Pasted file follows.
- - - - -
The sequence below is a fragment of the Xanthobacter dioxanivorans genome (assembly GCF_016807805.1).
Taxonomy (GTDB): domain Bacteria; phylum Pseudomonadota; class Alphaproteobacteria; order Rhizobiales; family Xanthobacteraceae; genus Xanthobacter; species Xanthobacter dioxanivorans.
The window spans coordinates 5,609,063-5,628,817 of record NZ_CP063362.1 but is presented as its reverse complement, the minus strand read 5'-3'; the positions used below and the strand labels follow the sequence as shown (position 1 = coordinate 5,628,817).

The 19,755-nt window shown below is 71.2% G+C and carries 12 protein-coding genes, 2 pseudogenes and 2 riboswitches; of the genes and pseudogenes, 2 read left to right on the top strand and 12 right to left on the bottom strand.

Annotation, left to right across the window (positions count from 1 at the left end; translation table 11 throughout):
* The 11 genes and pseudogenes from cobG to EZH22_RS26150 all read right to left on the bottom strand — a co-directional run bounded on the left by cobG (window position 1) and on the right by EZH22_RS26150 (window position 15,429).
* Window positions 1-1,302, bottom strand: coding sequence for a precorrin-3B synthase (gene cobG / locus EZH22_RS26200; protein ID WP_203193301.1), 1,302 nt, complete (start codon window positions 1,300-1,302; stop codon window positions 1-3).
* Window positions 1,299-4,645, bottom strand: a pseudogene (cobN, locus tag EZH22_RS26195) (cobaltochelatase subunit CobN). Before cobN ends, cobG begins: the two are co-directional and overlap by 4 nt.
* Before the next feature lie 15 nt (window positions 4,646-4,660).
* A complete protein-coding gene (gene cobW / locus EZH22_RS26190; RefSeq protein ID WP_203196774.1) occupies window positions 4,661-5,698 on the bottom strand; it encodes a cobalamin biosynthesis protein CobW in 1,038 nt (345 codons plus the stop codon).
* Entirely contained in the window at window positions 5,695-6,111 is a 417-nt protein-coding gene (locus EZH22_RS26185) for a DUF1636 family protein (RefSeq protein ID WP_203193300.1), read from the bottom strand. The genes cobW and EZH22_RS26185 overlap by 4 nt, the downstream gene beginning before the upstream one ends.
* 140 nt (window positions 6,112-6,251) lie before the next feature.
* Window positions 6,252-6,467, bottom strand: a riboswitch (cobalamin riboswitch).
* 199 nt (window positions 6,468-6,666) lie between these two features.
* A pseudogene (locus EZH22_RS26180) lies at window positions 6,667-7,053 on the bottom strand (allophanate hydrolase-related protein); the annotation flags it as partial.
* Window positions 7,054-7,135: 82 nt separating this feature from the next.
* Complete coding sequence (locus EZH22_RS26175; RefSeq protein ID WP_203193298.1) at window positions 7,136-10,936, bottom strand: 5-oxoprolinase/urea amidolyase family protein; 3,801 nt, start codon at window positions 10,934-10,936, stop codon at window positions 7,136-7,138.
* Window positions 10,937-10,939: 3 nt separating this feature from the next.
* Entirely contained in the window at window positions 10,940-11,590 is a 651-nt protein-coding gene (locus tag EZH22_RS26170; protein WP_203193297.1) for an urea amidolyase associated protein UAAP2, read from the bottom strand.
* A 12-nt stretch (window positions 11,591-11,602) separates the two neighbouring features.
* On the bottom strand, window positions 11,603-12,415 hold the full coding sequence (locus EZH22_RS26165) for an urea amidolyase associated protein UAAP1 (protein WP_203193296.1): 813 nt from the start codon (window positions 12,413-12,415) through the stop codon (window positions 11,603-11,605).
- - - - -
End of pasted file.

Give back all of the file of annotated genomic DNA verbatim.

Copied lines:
The sequence below is a fragment of the Xanthobacter dioxanivorans genome (assembly GCF_016807805.1).
Taxonomy (GTDB): domain Bacteria; phylum Pseudomonadota; class Alphaproteobacteria; order Rhizobiales; family Xanthobacteraceae; genus Xanthobacter; species Xanthobacter dioxanivorans.
The window spans coordinates 5,609,063-5,628,817 of record NZ_CP063362.1 but is presented as its reverse complement, the minus strand read 5'-3'; the positions used below and the strand labels follow the sequence as shown (position 1 = coordinate 5,628,817).

The 19,755-nt window shown below is 71.2% G+C and carries 12 protein-coding genes, 2 pseudogenes and 2 riboswitches; of the genes and pseudogenes, 2 read left to right on the top strand and 12 right to left on the bottom strand.

Annotation, left to right across the window (positions count from 1 at the left end; translation table 11 throughout):
* The 11 genes and pseudogenes from cobG to EZH22_RS26150 all read right to left on the bottom strand — a co-directional run bounded on the left by cobG (window position 1) and on the right by EZH22_RS26150 (window position 15,429).
* Window positions 1-1,302, bottom strand: coding sequence for a precorrin-3B synthase (gene cobG / locus EZH22_RS26200; protein ID WP_203193301.1), 1,302 nt, complete (start codon window positions 1,300-1,302; stop codon window positions 1-3).
* Window positions 1,299-4,645, bottom strand: a pseudogene (cobN, locus tag EZH22_RS26195) (cobaltochelatase subunit CobN). Before cobN ends, cobG begins: the two are co-directional and overlap by 4 nt.
* Before the next feature lie 15 nt (window positions 4,646-4,660).
* A complete protein-coding gene (gene cobW / locus EZH22_RS26190; RefSeq protein ID WP_203196774.1) occupies window positions 4,661-5,698 on the bottom strand; it encodes a cobalamin biosynthesis protein CobW in 1,038 nt (345 codons plus the stop codon).
* Entirely contained in the window at window positions 5,695-6,111 is a 417-nt protein-coding gene (locus EZH22_RS26185) for a DUF1636 family protein (RefSeq protein ID WP_203193300.1), read from the bottom strand. The genes cobW and EZH22_RS26185 overlap by 4 nt, the downstream gene beginning before the upstream one ends.
* 140 nt (window positions 6,112-6,251) lie before the next feature.
* Window positions 6,252-6,467, bottom strand: a riboswitch (cobalamin riboswitch).
* 199 nt (window positions 6,468-6,666) lie between these two features.
* A pseudogene (locus EZH22_RS26180) lies at window positions 6,667-7,053 on the bottom strand (allophanate hydrolase-related protein); the annotation flags it as partial.
* Window positions 7,054-7,135: 82 nt separating this feature from the next.
* Complete coding sequence (locus EZH22_RS26175; RefSeq protein ID WP_203193298.1) at window positions 7,136-10,936, bottom strand: 5-oxoprolinase/urea amidolyase family protein; 3,801 nt, start codon at window positions 10,934-10,936, stop codon at window positions 7,136-7,138.
* Window positions 10,937-10,939: 3 nt separating this feature from the next.
* Entirely contained in the window at window positions 10,940-11,590 is a 651-nt protein-coding gene (locus tag EZH22_RS26170; protein WP_203193297.1) for an urea amidolyase associated protein UAAP2, read from the bottom strand.
* A 12-nt stretch (window positions 11,591-11,602) separates the two neighbouring features.
* On the bottom strand, window positions 11,603-12,415 hold the full coding sequence (locus EZH22_RS26165) for an urea amidolyase associated protein UAAP1 (protein WP_203193296.1): 813 nt from the start codon (window positions 12,413-12,415) through the stop codon (window positions 11,603-11,605).